Will You Be Made Whole?

The title: The Great Physician has been attributed to our Lord Jesus Christ although there is no Bible passage associating Him with that title verbatim. However, there are many strong correlations between the Lord and His ability to heal miraculously. One is found in Matthew 4:23-25 (NIV), which reads:

“Jesus went throughout Galilee, teaching in their synagogues, proclaiming the good news of the kingdom, and healing every disease and sickness among the people. News about him spread all over Syria, and people brought to him all who were ill with various diseases, those suffering severe pain, the demon-possessed, those having seizures, and the paralyzed; and he healed them. Large crowds from Galilee, the Decapolis, Jerusalem, Judea and the region across the Jordan followed him.”

In John 5:2-8 (KJV), the Great Physician further displays His matchless healing prowess (my emphasis):

“Now there is at Jerusalem by the sheep market a pool, which is called in the Hebrew tongue Bethesda, having five porches. In these lay a great multitude of impotent folk, of blind, halt, withered, waiting for the moving of the water. For an angel went down at a certain season into the pool, and troubled the water: whosoever then first after the troubling of the water stepped in was made whole of whatsoever disease he had. And a certain man was there, which had an infirmity thirty and eight years. When Jesus saw him lie, and knew that he had been now a long time in that case, he saith unto him, Wilt thou be made whole? The impotent man answered him, Sir, I have no man, when the water is troubled, to put me into the pool: but while I am coming, another steppeth down before me. Jesus saith unto him, Rise, take up thy bed, and walk. And immediately the man was made whole, and took up his bed, and walked.”

 In Jesus’ day, the Pool of Bethesda (or “House of Mercy”) was known for its medicinal, bubbling springs with five porches. It was situated near the Temple in Jerusalem and attracted large crowds of people hoping for physical healing.

Among the crowds, was a certain man who was unable to walk. Although we do not know how long he had been at the pool. We do know that he had been suffering from his condition for 38 years. Like all the others at the pool, he wanted healing as well.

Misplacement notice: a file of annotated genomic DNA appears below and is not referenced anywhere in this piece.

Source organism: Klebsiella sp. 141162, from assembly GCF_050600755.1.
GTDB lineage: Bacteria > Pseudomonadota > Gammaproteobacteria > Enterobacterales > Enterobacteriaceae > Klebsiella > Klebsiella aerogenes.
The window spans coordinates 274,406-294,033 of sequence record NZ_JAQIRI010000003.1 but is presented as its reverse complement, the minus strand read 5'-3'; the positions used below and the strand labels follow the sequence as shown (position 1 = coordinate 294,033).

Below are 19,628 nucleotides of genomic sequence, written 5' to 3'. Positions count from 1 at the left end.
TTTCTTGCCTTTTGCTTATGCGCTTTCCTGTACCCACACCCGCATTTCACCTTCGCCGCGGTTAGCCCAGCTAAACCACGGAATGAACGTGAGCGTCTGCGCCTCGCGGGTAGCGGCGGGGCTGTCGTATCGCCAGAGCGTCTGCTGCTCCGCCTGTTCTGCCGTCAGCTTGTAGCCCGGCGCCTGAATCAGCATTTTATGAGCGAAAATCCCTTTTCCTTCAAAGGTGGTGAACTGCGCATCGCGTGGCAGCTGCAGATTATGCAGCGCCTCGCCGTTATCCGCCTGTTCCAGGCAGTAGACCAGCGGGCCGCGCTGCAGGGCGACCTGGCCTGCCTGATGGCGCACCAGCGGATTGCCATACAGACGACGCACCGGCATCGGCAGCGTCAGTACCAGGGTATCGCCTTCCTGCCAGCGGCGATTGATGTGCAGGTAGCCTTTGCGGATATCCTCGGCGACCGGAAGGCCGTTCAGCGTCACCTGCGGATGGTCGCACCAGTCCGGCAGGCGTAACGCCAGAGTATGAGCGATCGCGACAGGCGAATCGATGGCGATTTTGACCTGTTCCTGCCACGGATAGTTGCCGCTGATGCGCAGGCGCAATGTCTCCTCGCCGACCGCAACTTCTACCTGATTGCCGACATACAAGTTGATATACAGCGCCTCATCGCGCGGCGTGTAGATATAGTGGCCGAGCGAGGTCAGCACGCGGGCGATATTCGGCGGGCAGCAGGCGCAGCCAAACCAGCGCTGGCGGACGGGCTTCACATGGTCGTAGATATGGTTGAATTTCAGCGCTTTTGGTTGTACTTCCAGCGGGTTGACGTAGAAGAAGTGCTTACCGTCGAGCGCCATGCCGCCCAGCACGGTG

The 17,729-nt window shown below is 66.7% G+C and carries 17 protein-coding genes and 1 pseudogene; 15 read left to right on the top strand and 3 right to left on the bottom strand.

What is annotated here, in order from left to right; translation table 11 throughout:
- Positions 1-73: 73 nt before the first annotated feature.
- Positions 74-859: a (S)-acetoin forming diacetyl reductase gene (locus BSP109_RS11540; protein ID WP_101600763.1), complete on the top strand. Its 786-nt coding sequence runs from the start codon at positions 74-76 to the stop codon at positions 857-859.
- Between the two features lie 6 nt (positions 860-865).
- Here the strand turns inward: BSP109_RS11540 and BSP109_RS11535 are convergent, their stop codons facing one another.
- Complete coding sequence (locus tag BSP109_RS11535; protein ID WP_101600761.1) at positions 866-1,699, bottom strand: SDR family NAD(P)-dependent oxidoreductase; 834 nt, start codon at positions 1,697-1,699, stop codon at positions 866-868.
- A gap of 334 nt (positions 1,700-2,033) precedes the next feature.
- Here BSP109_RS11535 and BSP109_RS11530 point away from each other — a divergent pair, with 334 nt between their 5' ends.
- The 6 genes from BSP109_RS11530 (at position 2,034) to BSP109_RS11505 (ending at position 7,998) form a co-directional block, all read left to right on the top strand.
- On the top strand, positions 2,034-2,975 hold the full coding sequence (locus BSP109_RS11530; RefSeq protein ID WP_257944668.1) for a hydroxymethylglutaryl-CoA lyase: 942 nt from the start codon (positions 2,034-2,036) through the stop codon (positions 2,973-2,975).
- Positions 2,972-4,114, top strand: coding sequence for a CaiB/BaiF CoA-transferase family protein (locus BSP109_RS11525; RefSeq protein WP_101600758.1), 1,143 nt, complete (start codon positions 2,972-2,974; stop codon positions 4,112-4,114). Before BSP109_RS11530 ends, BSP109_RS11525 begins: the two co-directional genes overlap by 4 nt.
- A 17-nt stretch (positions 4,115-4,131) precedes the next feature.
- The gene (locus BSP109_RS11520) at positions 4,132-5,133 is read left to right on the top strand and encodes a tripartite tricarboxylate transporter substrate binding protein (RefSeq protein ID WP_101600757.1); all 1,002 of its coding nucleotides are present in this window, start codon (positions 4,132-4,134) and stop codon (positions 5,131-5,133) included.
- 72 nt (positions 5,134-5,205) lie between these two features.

The man’s problem was every time he tried to reach the water, someone beat him to the water and was healed instead. So when Jesus, the Great Physician saw him, He asks: “Will you be made whole?”

I am fascinated with the Lord’s incredible patience as He listened carefully to the man’s complaint about not getting to the water first. The irony was that he was staring into the face of the Great Physician, complaining about what seemed to be a healing impossibility.

Never commenting on the man’s condition or circumstances, Jesus merely commands him: “Rise, take up thy bed, and walk!” Without arguing or complaining, the man places his faith in the Lord’s power to heal by picking up the mat and walking.

In this instance, faith plus obedience produces healing—even in the most dire of circumstances as Hebrews 11:6 (NIV) teaches: “And without faith it is impossible to please God, because anyone who comes to him must believe that he exists and that he rewards those who earnestly seek him.”

There are those unfortunate times when we ask, but we may not receive what we ask for. It is during these difficult times when we may feel ignored or neglected by God. But such is not the case.

Although we will never get everything we ask for all the time. Yet, our Lord still remains faithful in all things. In Matthew 7:11, Jesus stated we know how to give good gifts to our children as parents, but God surpasses our ability here.

His perspective is eternal and omniscient, and His thoughts are transcendent and flawless. He has a far better view of what is best for us, and He will do “what is best” in every situation, according to Romans 8:28.

As finite human beings, we can never fully understand the mysteries of God with respect to why He chooses to do what He does when responding to our prayer requests. Sometimes the answer is “no!,” and we must trust Him as He tells us:

“My grace is all you need. My power works best in [your] weakness.
(2 Corinthians 12:9 NLT)

God still loves us, and with goodness and mercy, He is certain to respond in our best interest every time by supplying our needs while giving us things that allow us to accomplish His perfect will—for His glory and our collective benefit.

We can ask confidently with a sincere, humble, reverent, self­less, and Christ-honoring posture. As we seek His Kingdom and His righteousness first, we will experience His eternal peace, comfort, joy, and satisfaction just as Matthew 6:33 teaches.

Will you be made whole today?